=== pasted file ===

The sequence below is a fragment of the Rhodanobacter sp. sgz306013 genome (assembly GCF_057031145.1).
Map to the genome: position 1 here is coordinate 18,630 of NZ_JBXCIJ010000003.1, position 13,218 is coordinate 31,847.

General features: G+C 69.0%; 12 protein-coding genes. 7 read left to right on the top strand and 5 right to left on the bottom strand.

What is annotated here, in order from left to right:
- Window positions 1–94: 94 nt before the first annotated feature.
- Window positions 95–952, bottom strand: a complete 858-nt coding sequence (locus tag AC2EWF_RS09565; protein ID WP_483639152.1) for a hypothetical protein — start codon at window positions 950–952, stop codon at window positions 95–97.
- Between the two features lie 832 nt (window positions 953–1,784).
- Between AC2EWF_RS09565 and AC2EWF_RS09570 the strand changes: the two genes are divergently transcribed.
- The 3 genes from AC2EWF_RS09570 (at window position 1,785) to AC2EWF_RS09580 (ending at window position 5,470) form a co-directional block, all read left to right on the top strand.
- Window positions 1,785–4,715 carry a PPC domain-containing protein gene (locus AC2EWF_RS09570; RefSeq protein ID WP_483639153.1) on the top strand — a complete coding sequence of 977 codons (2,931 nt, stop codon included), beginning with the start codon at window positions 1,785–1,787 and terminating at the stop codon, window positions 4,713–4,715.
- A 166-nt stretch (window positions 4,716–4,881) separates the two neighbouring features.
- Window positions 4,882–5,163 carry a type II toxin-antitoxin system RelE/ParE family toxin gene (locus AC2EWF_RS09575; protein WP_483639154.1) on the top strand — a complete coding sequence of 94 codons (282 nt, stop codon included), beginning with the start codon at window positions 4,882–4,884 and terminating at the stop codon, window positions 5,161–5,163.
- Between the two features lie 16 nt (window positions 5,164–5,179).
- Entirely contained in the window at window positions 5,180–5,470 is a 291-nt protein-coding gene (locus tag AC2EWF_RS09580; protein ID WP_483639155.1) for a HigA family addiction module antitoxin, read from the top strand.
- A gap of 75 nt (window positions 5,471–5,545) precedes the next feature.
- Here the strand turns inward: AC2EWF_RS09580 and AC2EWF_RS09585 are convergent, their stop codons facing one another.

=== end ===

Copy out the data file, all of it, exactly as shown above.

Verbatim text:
The sequence below is a fragment of the Rhodanobacter sp. sgz306013 genome (assembly GCF_057031145.1).
Map to the genome: position 1 here is coordinate 18,630 of NZ_JBXCIJ010000003.1, position 13,218 is coordinate 31,847.

General features: G+C 69.0%; 12 protein-coding genes. 7 read left to right on the top strand and 5 right to left on the bottom strand.

What is annotated here, in order from left to right:
- Window positions 1–94: 94 nt before the first annotated feature.
- Window positions 95–952, bottom strand: a complete 858-nt coding sequence (locus tag AC2EWF_RS09565; protein ID WP_483639152.1) for a hypothetical protein — start codon at window positions 950–952, stop codon at window positions 95–97.
- Between the two features lie 832 nt (window positions 953–1,784).
- Between AC2EWF_RS09565 and AC2EWF_RS09570 the strand changes: the two genes are divergently transcribed.
- The 3 genes from AC2EWF_RS09570 (at window position 1,785) to AC2EWF_RS09580 (ending at window position 5,470) form a co-directional block, all read left to right on the top strand.
- Window positions 1,785–4,715 carry a PPC domain-containing protein gene (locus AC2EWF_RS09570; RefSeq protein ID WP_483639153.1) on the top strand — a complete coding sequence of 977 codons (2,931 nt, stop codon included), beginning with the start codon at window positions 1,785–1,787 and terminating at the stop codon, window positions 4,713–4,715.
- A 166-nt stretch (window positions 4,716–4,881) separates the two neighbouring features.
- Window positions 4,882–5,163 carry a type II toxin-antitoxin system RelE/ParE family toxin gene (locus AC2EWF_RS09575; protein WP_483639154.1) on the top strand — a complete coding sequence of 94 codons (282 nt, stop codon included), beginning with the start codon at window positions 4,882–4,884 and terminating at the stop codon, window positions 5,161–5,163.
- Between the two features lie 16 nt (window positions 5,164–5,179).
- Entirely contained in the window at window positions 5,180–5,470 is a 291-nt protein-coding gene (locus tag AC2EWF_RS09580; protein ID WP_483639155.1) for a HigA family addiction module antitoxin, read from the top strand.
- A gap of 75 nt (window positions 5,471–5,545) precedes the next feature.
- Here the strand turns inward: AC2EWF_RS09580 and AC2EWF_RS09585 are convergent, their stop codons facing one another.